The lifelong health impacts of business as usual

A toddler girl stands outside in a park with fallen leaves.

"This report shows how polluting as usual harms our kids and spreads these harms on a global scale,” said Dr. Jeremy Hess, DEOHS professor. Photo: Omar Lopez via Unsplash.

Climate change is already damaging the health of the world’s children and threatens lifelong impact, says DEOHS co-author of Lancet report

Babies born today will face unprecedented health risks and life-long health consequences from rising temperatures, according to new research published Wednesday from The Lancet.

The Lancet Countdown on Health and Climate Change is a comprehensive yearly analysis tracking the impact of climate change on human health across 41 indicators. The report also projects the health benefits that would come from meeting the Paris Agreement climate targets and the health harms of business as usual.

The project is a collaboration of more than 100 experts from 35 global institutions, including the World Health Organization, World Bank, University College London and Tsinghua University. This year, Dr. Jeremy Hess, DEOHS professor, authored the U.S. policy brief and contributed to the report.

“We know that air pollution from fossil fuels has already damaged the health of generations of Americans,” said Hess, who is also associate professor of emergency medicine and global health at the University of Washington and author of the 2019 Lancet Countdown global report and US policy brief.

“It’s unnecessary and unacceptable, and we can do better. This report shows how polluting as usual harms our kids and spreads these harms on a global scale.” 

DEOHS Associate Professor Jeremy Hess

The report offers an assessment of global impacts. Here are some key findings from the US policy brief:

  • In 2016, there were 64,200 premature deaths in the US due to ambient PM2.5 air pollution. Roughly 8,600 of those deaths were due to coal combustion.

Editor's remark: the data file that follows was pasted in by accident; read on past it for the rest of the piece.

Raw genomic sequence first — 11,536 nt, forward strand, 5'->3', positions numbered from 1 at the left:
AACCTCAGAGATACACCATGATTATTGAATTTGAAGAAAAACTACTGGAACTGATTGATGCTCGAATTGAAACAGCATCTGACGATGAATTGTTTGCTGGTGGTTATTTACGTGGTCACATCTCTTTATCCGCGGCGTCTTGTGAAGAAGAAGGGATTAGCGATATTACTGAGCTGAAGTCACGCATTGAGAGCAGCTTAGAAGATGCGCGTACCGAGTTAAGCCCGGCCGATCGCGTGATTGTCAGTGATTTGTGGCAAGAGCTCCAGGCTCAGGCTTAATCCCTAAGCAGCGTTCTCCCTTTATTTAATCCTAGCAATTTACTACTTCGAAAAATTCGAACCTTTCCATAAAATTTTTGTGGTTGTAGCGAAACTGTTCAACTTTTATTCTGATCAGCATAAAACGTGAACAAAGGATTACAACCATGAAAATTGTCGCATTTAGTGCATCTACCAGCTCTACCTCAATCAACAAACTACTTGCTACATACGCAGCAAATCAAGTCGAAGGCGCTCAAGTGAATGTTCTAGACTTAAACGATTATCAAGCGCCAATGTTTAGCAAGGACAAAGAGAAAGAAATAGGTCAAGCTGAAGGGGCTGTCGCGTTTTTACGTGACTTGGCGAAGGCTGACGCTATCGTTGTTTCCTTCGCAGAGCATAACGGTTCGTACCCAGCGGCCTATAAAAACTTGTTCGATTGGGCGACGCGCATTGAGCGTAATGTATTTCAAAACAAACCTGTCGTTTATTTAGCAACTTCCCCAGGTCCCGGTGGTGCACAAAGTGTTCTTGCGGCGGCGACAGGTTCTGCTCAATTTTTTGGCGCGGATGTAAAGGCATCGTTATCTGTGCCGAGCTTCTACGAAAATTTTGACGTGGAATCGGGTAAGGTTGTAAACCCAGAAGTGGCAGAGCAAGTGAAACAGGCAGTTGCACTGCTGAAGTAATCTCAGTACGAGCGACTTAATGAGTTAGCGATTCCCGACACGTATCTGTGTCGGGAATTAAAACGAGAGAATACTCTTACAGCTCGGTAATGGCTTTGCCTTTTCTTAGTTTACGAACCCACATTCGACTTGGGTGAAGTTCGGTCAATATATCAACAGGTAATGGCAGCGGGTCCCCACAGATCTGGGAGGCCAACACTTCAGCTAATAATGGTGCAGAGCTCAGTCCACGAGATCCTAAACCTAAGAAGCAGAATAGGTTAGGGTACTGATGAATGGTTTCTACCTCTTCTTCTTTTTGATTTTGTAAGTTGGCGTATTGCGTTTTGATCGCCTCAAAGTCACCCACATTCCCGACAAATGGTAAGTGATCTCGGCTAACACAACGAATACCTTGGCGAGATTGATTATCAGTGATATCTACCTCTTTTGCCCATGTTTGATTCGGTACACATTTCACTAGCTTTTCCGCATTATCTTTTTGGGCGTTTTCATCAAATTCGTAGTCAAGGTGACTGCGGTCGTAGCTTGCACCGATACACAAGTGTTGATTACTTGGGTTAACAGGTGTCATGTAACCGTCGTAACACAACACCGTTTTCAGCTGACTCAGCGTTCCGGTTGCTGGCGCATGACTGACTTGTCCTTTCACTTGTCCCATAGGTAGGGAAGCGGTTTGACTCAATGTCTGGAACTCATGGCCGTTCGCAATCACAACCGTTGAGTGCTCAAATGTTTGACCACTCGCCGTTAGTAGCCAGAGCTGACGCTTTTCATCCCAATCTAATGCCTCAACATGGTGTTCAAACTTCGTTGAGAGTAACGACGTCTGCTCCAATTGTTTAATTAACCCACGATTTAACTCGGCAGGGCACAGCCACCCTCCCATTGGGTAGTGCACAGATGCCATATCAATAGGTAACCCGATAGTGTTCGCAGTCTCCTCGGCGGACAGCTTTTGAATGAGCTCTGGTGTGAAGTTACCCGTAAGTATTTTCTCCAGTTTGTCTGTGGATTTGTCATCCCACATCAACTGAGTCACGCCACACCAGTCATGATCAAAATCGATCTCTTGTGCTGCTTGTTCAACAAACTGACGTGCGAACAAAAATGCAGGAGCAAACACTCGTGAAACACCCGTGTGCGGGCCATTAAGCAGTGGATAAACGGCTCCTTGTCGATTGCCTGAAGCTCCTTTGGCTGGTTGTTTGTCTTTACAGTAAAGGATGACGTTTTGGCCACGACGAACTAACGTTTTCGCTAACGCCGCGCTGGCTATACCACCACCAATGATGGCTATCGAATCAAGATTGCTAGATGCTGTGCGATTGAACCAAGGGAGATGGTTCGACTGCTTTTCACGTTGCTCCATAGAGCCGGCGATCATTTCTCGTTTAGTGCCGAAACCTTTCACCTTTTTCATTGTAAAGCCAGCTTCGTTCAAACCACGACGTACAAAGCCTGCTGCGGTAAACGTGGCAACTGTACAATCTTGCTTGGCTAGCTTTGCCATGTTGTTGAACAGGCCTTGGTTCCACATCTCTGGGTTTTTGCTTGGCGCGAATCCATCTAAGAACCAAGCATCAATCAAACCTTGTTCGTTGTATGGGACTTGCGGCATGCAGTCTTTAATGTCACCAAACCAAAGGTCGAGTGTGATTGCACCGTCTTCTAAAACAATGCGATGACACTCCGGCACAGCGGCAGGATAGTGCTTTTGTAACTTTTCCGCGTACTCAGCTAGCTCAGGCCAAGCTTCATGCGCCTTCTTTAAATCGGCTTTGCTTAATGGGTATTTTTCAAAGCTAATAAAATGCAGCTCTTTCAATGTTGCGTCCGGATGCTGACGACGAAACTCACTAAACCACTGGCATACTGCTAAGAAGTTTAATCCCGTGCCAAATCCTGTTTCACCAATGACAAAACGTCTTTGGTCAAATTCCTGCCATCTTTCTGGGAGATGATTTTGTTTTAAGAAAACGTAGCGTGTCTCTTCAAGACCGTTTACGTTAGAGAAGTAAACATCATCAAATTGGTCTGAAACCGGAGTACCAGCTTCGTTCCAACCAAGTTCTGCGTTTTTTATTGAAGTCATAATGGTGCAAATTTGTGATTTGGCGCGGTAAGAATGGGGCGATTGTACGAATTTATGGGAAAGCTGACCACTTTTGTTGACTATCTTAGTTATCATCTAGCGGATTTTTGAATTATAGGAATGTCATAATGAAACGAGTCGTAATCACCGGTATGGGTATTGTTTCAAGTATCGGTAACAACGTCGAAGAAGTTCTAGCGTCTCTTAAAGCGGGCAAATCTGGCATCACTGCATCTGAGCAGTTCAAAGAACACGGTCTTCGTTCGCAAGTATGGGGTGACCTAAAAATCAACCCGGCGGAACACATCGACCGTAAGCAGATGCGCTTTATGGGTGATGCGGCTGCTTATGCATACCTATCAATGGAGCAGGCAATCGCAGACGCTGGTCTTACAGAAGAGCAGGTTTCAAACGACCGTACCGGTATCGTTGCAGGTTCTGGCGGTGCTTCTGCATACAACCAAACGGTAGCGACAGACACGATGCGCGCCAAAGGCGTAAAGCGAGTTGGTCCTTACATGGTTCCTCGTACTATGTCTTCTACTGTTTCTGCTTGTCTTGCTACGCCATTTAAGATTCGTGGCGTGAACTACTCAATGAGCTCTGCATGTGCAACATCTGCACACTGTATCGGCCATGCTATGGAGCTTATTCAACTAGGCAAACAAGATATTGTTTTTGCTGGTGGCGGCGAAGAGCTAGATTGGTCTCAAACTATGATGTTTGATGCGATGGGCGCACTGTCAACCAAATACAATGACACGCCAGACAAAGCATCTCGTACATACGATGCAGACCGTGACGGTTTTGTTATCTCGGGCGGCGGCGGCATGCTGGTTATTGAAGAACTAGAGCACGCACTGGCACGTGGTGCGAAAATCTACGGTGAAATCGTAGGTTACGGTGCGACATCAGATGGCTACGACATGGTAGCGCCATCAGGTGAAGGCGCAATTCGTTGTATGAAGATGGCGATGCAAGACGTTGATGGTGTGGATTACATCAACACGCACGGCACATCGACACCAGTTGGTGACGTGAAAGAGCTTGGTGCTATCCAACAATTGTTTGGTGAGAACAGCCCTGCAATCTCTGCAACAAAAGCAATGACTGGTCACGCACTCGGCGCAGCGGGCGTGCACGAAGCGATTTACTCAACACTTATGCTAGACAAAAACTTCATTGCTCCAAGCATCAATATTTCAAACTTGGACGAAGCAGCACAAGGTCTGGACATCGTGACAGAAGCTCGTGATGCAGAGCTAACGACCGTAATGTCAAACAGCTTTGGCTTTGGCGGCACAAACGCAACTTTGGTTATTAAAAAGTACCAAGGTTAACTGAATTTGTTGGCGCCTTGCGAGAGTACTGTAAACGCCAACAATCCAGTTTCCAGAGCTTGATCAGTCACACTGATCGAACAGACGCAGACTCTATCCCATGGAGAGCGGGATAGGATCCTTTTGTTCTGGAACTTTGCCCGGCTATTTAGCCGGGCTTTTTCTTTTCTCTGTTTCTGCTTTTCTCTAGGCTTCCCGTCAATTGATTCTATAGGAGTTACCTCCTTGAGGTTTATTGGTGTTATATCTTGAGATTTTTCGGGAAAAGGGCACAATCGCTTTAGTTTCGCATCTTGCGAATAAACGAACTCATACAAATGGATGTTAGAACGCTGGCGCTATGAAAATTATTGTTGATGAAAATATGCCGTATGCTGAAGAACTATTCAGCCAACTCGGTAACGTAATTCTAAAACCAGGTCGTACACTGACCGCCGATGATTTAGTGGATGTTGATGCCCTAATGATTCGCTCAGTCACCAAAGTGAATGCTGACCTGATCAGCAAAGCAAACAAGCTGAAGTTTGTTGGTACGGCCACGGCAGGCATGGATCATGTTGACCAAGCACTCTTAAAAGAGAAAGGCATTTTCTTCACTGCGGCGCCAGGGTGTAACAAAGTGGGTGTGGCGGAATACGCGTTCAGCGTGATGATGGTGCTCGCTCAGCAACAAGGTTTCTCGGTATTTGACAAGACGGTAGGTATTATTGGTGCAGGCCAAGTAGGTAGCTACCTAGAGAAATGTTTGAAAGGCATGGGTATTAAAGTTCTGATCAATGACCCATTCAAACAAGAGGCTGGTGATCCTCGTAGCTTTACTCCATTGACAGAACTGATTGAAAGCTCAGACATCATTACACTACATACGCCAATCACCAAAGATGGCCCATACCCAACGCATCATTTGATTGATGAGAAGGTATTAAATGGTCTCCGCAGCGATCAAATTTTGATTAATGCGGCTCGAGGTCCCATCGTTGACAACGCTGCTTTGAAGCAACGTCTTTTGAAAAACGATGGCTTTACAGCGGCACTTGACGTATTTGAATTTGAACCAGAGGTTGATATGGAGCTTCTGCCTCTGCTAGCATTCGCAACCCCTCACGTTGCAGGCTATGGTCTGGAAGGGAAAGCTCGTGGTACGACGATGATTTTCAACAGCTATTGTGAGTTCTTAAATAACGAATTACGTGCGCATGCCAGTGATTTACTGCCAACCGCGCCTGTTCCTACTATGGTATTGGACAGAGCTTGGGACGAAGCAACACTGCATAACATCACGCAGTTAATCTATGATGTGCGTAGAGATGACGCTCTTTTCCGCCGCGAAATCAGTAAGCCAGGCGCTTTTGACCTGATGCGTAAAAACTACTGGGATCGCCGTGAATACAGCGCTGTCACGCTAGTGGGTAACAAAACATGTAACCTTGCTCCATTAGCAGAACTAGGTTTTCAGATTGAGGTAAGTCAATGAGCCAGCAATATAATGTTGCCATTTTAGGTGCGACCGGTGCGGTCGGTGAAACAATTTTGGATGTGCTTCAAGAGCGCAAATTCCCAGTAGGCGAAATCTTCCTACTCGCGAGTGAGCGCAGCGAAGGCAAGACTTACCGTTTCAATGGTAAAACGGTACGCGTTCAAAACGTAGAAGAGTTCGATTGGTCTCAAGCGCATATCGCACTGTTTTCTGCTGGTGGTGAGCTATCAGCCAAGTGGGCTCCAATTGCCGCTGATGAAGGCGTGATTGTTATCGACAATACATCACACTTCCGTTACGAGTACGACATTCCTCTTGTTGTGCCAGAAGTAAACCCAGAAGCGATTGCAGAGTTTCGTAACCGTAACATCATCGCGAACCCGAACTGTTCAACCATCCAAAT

• Outdoor workers are increasingly exposed to life-threatening heat in the US, and urgent action is needed to protect them from further harm.
  • American workers, especially in agriculture and industry, lost nearly 1.1 billion potential labor hours between 2000-2018 and 64.7 million potential hours in 2018 alone from extreme heat.
  • Southern US states lost 15% to 20% of possible daylight work hours for heavy labor (e.g., agriculture and construction) in direct sun due to heat exposure during the hottest month in 2018 (July). Texas, Louisiana, Mississippi, Alabama, Georgia and Florida were particularly impacted.
  • Older adults age 65 and above are especially vulnerable to extreme heat. In 2011, 22.3 million additional heat wave exposure events for older adults occurred (with one exposure event being one heatwave experienced by one person 65 years and older) above the 1986-2005 average baseline. In 2016, 11.6 million more exposure events occurred compared to the baseline, followed by 3.7 million more than the baseline in 2017 and 3.1 million more than the baseline in 2018.


Read the U.S. policy brief


Read the full report policy brief


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